When fortune favoured Hitler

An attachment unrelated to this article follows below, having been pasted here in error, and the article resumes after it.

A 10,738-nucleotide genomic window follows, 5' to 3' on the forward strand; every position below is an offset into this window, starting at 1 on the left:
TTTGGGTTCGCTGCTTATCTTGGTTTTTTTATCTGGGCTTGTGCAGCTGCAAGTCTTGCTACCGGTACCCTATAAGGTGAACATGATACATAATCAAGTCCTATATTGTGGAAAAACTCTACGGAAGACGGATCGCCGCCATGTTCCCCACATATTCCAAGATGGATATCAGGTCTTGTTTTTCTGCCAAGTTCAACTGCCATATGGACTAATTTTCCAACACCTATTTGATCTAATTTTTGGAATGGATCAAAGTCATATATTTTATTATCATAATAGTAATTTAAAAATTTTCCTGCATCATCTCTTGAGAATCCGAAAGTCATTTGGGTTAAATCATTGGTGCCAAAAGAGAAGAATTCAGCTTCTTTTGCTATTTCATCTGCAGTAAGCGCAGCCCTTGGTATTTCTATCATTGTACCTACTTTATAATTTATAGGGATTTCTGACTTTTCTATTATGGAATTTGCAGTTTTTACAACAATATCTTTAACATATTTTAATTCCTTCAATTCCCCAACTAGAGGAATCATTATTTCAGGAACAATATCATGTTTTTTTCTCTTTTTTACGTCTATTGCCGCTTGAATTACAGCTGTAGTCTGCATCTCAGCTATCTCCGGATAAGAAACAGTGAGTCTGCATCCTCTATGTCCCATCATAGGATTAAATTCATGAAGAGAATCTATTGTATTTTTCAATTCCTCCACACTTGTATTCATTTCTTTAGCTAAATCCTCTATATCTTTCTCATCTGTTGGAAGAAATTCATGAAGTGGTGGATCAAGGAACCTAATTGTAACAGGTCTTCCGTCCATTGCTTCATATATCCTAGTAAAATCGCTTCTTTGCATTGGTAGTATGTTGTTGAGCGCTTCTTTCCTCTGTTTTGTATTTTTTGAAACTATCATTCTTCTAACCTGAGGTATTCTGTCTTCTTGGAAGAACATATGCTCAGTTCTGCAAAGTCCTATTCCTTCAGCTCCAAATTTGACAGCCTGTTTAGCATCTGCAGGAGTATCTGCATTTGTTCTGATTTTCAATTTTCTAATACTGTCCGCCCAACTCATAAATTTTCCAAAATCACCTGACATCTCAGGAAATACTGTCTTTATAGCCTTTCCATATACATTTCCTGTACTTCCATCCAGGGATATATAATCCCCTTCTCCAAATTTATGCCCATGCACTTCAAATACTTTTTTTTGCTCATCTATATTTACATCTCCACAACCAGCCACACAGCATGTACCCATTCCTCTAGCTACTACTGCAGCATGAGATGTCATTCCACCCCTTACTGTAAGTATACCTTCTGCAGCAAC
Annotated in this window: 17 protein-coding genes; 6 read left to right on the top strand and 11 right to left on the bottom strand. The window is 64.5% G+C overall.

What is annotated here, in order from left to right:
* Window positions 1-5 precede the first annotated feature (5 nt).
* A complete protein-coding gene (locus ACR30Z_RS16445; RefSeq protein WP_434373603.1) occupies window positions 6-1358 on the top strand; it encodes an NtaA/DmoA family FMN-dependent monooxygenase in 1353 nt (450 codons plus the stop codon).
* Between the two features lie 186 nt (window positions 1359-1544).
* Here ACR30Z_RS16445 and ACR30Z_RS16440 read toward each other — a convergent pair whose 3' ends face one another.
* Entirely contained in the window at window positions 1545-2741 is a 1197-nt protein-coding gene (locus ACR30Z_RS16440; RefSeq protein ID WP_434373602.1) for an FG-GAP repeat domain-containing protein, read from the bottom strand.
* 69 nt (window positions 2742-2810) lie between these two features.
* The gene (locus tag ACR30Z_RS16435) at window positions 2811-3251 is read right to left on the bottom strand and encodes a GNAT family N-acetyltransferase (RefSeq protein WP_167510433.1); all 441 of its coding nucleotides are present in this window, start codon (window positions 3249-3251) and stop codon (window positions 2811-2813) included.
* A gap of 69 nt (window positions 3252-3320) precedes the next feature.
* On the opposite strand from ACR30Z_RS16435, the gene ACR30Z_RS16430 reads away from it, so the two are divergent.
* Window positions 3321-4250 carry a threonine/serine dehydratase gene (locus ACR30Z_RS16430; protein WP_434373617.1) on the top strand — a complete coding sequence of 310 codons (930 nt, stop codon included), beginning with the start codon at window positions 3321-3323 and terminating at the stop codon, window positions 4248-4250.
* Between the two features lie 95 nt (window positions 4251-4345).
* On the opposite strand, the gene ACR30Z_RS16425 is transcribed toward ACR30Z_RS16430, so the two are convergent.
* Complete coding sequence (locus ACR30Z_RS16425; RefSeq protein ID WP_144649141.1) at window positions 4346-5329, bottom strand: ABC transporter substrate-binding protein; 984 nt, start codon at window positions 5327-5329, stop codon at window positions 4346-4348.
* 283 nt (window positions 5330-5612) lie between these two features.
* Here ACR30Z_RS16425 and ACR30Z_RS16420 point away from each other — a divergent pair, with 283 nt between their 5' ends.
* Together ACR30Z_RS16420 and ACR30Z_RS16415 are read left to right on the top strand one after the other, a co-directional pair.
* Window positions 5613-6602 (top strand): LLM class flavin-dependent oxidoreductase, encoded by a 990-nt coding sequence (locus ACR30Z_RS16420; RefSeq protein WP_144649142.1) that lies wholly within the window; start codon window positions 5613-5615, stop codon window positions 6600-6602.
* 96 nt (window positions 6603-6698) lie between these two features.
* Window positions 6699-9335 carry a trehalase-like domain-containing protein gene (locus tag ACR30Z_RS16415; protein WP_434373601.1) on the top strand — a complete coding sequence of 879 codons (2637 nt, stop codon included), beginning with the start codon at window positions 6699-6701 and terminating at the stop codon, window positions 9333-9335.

Akrita Reyar It is said fortune favours the brave. But sometimes she smiles upon those whose breast is filled with vice. Like in a Macbethian saga, Goddess Fortuna stands on his side, who triggers much evil, but cannot eventually confront his own ghosts. So was with the case of German Nazi leader Adolf Hitler. It was his great escape. He gave death the slip by a few inches, as one of the most audacious assassination attempts in history went horribly wrong. He, the man who had scripted the manslaughter of thousands through the Holocaust, had cheated death. Not once or twice but several times through his life. Even as a baby, he was one of the few children of his parents to survive. He would often think that he was special as he managed to live even when his other siblings, including his younger brother, had died. It was at this early stage of his boyhood that he developed what is known as the Messiah complex. It is feeling of being born special and for achieving a higher purpose. This syndrome was to stay with him for life; though not without reason. Not only did the frail boy Hitler endure, but the adult and powerful Fuhrer too repeatedly escaped being consumed by the jaws of fatality. Much before the Second World War, his sheen was beginning to fade. Once seen as the saviour of Germans and the redeemer of their pride after the humiliation of the First World War, questions were being raised among some sections about his cruel modus operandi and his suicidal future plans. Besides the Socialists; the aristocrats, several of whom were senior military officers and well-placed civilians with strong allegiance to their country, were the first to be perturbed by his maverick ways. This group of the disenchanted was known as the German Resistance. Initially, they hatched plans to overthrow Hitler and try him in court, but increasingly felt that this could trigger a civil war. Contrary to popular belief, these people then plotted to slay the Nazi leader since 1938, and not just after things started going wrong in the Second World War. They made at least six assassination bids from 1942 onwards, but all were unsuccessful. On one instance, all the men who were determined to murder Hitler, dined with him harnessing the idea to shoot him there, but changed their minds despite the first class opportunity as they felt it was unethical to kill a man at dinner. Later, a bomb was planted on an airplane carrying Hitler, but it failed to ignite. Then, there was botched attempt to carry out a suicide bombing at an exhibition, which Hitler attended but rushed through at such a swift pace that no chance to get near him was afforded.